New French Open champion Justine Henin's picture hangs outside the Family Circle Cup Stadium near Charleston, South Carolina
The French Open is my favorite Grand Slam tournament, but the women's finals have been consistently bad now for several years. Today, first-time finalist Ana Ivanovic, after making a blockbuster start, fell victim to so much anxiety that 67% of the points made by her opponent came from Ivanovic's unforced errors. The women's ace leader throughout the tournament, Ivanovic did not serve any aces, and she had a 50% first serve success. "Deer in the headlights" would most accurately describe Ivanovic's reaction to being in her first Grand Slam final, and it was painful to watch her. Henin won, 6-1, 6-2.
But this is nothing new. In 2005, former French Open champion Mary Pierce, played brilliantly throughout the tournament--I thought her chances of winning a second title were huge--then went to pieces when she faced Henin in the final. The final score was 6-1, 6-1. Last year, Henin easily defeated Svetlana Kuznetsova in another boring final, and in 2003, she easily defeated her compatriot, Kim Clijsters. Henin was ill in 2004 and did not enter the tournament, so the task of delivering a poor-quality final went to Russians Anastasia Myskina and Elena Dementieva.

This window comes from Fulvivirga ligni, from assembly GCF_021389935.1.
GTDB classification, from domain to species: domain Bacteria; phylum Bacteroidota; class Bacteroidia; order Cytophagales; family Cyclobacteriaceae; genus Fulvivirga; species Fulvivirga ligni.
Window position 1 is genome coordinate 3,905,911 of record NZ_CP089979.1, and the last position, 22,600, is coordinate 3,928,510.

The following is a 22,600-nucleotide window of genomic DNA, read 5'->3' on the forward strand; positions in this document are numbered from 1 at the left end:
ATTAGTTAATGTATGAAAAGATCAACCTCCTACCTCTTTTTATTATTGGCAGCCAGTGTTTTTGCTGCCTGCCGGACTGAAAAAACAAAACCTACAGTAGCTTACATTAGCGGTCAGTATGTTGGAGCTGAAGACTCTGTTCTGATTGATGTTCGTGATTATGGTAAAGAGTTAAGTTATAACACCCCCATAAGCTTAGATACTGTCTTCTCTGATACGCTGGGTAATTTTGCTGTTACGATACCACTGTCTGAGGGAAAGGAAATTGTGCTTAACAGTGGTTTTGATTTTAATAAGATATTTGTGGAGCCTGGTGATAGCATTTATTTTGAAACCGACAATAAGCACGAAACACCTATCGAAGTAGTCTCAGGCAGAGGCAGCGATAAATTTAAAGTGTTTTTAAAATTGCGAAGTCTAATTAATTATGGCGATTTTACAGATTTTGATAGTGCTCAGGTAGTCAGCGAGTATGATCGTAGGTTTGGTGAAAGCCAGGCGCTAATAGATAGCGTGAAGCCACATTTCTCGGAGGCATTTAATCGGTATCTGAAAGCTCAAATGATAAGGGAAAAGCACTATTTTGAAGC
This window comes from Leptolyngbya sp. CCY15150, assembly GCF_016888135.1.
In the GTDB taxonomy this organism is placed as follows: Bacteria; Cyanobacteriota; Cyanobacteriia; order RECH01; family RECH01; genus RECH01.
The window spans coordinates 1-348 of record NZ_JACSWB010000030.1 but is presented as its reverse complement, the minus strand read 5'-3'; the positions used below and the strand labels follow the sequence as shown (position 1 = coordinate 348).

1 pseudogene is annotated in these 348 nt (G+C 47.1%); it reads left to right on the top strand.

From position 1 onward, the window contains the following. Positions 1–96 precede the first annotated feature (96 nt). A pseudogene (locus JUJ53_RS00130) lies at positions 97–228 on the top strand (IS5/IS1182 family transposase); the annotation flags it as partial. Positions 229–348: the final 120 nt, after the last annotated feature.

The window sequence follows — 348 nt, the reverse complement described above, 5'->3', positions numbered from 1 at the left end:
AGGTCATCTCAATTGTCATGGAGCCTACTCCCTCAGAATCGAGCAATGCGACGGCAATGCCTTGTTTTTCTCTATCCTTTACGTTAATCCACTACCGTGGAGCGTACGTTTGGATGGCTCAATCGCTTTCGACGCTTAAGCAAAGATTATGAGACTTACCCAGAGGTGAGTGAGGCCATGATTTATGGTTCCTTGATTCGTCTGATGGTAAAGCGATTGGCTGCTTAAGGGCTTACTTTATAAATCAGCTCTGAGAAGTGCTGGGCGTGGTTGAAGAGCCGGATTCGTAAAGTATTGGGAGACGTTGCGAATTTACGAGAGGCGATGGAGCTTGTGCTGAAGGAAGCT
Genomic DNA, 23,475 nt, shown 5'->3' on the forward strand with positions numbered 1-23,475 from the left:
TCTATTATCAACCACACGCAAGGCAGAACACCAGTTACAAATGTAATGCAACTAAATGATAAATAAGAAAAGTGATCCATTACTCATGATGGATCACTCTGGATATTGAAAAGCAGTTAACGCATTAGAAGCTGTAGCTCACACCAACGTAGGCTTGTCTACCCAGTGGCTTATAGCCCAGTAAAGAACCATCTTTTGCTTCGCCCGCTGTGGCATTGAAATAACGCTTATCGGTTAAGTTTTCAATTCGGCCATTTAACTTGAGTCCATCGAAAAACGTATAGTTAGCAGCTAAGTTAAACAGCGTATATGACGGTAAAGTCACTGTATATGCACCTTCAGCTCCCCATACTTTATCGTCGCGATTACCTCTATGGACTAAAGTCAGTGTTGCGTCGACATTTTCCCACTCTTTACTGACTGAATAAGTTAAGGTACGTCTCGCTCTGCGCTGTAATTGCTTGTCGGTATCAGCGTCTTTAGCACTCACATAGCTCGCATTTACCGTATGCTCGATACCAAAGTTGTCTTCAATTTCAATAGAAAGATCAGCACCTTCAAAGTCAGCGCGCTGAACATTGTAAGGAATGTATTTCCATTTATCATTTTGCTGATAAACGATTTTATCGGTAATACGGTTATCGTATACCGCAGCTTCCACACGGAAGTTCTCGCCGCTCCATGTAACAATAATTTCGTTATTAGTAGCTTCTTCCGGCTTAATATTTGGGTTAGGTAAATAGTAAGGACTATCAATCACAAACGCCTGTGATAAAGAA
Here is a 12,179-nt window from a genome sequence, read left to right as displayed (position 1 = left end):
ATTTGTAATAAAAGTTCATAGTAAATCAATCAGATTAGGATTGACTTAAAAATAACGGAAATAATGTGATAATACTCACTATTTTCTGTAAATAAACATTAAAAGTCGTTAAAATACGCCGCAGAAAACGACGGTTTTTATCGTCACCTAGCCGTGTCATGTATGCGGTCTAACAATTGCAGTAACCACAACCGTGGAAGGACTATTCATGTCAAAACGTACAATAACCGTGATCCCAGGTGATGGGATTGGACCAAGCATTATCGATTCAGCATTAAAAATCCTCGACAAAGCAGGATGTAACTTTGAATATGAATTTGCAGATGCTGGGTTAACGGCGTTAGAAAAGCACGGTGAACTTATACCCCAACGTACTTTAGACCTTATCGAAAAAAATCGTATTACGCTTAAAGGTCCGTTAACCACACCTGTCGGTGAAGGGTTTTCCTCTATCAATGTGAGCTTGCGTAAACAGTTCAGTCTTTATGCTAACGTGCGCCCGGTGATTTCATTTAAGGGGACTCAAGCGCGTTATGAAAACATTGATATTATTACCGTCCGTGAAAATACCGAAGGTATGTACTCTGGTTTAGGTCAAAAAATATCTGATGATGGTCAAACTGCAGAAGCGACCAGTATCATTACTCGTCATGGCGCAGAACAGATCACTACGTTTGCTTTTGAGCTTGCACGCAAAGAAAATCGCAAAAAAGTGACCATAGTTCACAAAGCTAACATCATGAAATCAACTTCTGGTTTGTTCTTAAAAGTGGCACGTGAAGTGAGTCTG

This is Henin's fourth Roland Garros title, and her third consecutive French Open title. The only other woman in the Open era to win three in a row was Monica Seles. The most French Open titles ever won by a woman was seven, achieved by Chris Evert, who could have won more than that.
In addition to her four French Open titles, Henin has also won the U.S. Open and the Australian Open one time apiece, and she has been a finalist at the U.S. Open, the Australian Open and Wimbledon.